In 1955 Groves managed to wangle property from the Bahamian (British) government for £1 per acre (at that / time £1 equaled $2.80). Certainly Groves couldn’t complain. Some of the original $2.80-acres he purchased from the Bahamian government were reportedly later sold at $50,000 each. Critics of the Bahamian hierarchy say Groves was given a blank check. His domain on Grand Bahamas Island includes a 211-square-mile slice of the 430-square-mile island.
All Grove’s holdings are the legal property of various Groves corporate entities; the parent organization, Grand Bahamas Port Authority, Ltd., set up for the supposed purpose of creating a deep-water port to enable Groves to bring industrial and commercial establishments to his barony, which is named Freeport; the Grand Bahamas Development Company, established for the management and sale of the real estate; and Bahamas Amusements, Ltd., a subsidiary organized to take charge of the gambling casinos to be brought to the island.
No branch of the Bahamian government seems willing to tangle with Groves, yet the big man loathes descriptions of his operations as a “kingdom” or “dictatorship.” “That’s a lot of bunk, “ he scowls. Nevertheless, if you went to live—or play—in Freeport, you would use Groves’s airport, Groves’s harbor, Groves’s roads, Groves’s schools, Groves’s land, Groves’s supermarket, and Groves’s electricity. The Port Authority is a private, tax-exempt, super-corporation, and its subsidiaries affect Freeport’s twelve thousand residents from birth to death.
Freeport has no income tax, no profits tax, no real estate tax, and no sales tax. Indeed, Groves’s long-term contractual guarantees build in these privileges, which are almost impossible to find elsewhere. Consequently, wealthy businessmen looking for business outlets are quick to take advantage of such favorable opportunities.
These advantages were what probably first attracted Toronto tycoon Lou Chesler to the sunny Caribbean. Chesler was no novice at the art of making a fast dollar. Starting as a customer’s man for a brokerage firm, he had piled up $4 million on Toronto’s version of Wall Street almost before he was weaned. With his $4 million he built up a paper profit of $70 million by stalking small U.S. companies with big potential. His perception was uncanny. For example, he accurately presaged the coming boom in electronics, Florida land, and leisure activities, including horse racing. / In fact, he gave all such industries a boost up to the starting gate.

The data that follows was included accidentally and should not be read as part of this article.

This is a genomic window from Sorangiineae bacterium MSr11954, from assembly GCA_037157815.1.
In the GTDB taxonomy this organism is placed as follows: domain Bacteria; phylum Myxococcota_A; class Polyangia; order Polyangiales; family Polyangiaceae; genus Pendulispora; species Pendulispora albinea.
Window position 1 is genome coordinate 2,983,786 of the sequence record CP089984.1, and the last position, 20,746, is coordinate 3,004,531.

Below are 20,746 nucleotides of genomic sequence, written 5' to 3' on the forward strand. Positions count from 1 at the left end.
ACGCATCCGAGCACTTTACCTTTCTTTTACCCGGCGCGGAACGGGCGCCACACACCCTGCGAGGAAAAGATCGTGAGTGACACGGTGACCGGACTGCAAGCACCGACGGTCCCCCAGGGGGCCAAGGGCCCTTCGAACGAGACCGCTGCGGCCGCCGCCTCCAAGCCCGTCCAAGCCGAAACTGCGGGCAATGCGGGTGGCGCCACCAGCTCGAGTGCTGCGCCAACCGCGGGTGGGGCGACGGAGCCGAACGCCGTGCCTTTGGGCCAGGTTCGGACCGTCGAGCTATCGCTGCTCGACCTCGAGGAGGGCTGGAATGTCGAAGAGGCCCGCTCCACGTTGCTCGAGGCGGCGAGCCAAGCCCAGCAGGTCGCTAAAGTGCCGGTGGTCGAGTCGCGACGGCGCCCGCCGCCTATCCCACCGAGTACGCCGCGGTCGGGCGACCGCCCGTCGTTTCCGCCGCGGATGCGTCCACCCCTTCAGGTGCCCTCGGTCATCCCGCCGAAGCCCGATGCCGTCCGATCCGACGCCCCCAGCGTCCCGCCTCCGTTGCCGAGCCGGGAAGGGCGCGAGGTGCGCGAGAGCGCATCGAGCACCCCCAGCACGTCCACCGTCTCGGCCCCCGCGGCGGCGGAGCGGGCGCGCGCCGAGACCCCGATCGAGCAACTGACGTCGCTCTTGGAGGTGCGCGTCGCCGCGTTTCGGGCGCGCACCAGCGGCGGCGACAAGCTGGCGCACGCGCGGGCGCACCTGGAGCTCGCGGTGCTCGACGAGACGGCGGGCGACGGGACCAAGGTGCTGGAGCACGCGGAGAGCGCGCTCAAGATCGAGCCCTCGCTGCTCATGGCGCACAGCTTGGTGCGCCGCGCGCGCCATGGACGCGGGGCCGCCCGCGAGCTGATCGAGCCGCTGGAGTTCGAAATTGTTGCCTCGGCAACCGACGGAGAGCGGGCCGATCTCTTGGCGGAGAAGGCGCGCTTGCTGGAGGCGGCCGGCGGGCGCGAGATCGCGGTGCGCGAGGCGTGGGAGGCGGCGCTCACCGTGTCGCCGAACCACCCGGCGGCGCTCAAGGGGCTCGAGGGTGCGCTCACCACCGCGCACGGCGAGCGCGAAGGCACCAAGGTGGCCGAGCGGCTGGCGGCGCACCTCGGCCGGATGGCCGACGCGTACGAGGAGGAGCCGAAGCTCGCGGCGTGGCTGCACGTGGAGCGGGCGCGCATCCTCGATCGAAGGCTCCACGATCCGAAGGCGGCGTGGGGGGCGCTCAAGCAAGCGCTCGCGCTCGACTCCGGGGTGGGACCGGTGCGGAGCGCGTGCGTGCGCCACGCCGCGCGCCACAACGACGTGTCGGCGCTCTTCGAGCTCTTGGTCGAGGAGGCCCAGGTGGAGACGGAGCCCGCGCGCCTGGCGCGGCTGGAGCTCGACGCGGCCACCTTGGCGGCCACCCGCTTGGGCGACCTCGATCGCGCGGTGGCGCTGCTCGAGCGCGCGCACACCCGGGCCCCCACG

Chesler was also something of a bon vivant, building up a large and what, in June, 1964, the Wall Street Journal called “somewhat incongruous circle of friends and acquaintances.” Among these, the Journal pointed out, were such respected business figures as publisher Gardner Cowles, investment banker John Weinberg, and bank president Gabriel Hauge, sometime economic advisor to President Eisenhower, Others listed were such Eisenhower administration officials as Robert Anderson, who served as Secretary of the Treasury, and cabinet secretary Maxwell Rabb, who in 1964 was one of those trying to secure the Republican nomination for Henry Cabot Lodge,
Chesler, who fed $12 million into the Bahamas before Groves ousted him with a clever squeeze play in May, 1954, has been a prime mover behind many important companies in the United States, including General Development Corporation and Universal Controls, Inc. Universal makes electronic equipment and General Development is a huge mail-order merchandiser of Florida houses and lots. Banker Weinberg went on the General Development board of directors in 1959 at the same time publisher Cowles became interested in the organization. Cowles later succeeded Chesler as chairman and became the company’s second largest stockholder.
Chesler’s guiding hand has also functioned in Canada’s Lorado Uranium Mines, Ltd., and in the entertainment complex called Seven Arts Productions, Ltd., which has made its mark on the Hollywood movie-making scene. Incidentally, it was Maxwell Rabb who, as a board member of Seven Arts, came to Chesler’s defense in 1963, when the management was being attacked by the stockholders for investing $5 million in Chesler’s and Wallace Grove’s Grand Bahama Development Company—a squabble resulting in an announcement that Chesler would liquidate his holdings in Seven Arts and resign as chairman and director of the board after Seven Arts had disposed of its investment in the Grand Bahama Development Company.
The circle of Chesler associates and friends was not limited to Wall Street or Capitol Hill. He had a well-known love of horse racing, which may have prompted him in 1965 to secure, with the help of millionaire cronies such as Balti / more Colts’ owner Carroll Rosenbloom, an outfit known as Baltimore’s American totalizer, which owns and leases most of the racetrack “tote” systems that figure odds and winnings based on bet totals on individual horse races. Another Chesler associate, who had no business connections with the Canadian but was a friend, according to the Wall Street Journal, was Trigger Mike Coppola, whose activities were detailed in the chapter on the Mafia in New York.
Looking back on his Caribbean adventures in April, 1967, Chesler classified
himself as “probably the biggest loser in the Bahamas” and
admitted he paid huge sums of money to the “Bay Street Boys.”
the ruling clique at the time in Nassau, to buy permission to bring big-time
gambling into the British colony. The story began in 1960 and 1961 when
Chesler entered the picture as Grove’s partner in the Grand Bahama
Development Company, which was then selling real estate in Freeport.